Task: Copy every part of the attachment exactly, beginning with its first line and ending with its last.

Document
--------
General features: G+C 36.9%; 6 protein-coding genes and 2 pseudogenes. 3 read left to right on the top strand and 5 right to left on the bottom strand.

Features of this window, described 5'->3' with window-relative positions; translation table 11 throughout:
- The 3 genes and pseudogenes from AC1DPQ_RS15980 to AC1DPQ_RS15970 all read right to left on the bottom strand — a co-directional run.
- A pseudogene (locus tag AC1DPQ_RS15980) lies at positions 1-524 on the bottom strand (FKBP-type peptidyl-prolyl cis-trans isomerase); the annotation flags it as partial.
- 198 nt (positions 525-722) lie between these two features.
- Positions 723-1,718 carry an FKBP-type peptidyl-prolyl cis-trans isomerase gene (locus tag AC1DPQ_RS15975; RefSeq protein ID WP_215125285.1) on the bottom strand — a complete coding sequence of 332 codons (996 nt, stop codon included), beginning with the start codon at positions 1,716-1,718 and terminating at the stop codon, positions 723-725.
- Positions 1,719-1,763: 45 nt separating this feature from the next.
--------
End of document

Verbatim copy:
General features: G+C 36.9%; 6 protein-coding genes and 2 pseudogenes. 3 read left to right on the top strand and 5 right to left on the bottom strand.

Features of this window, described 5'->3' with window-relative positions; translation table 11 throughout:
- The 3 genes and pseudogenes from AC1DPQ_RS15980 to AC1DPQ_RS15970 all read right to left on the bottom strand — a co-directional run.
- A pseudogene (locus tag AC1DPQ_RS15980) lies at positions 1-524 on the bottom strand (FKBP-type peptidyl-prolyl cis-trans isomerase); the annotation flags it as partial.
- 198 nt (positions 525-722) lie between these two features.
- Positions 723-1,718 carry an FKBP-type peptidyl-prolyl cis-trans isomerase gene (locus tag AC1DPQ_RS15975; RefSeq protein ID WP_215125285.1) on the bottom strand — a complete coding sequence of 332 codons (996 nt, stop codon included), beginning with the start codon at positions 1,716-1,718 and terminating at the stop codon, positions 723-725.
- Positions 1,719-1,763: 45 nt separating this feature from the next.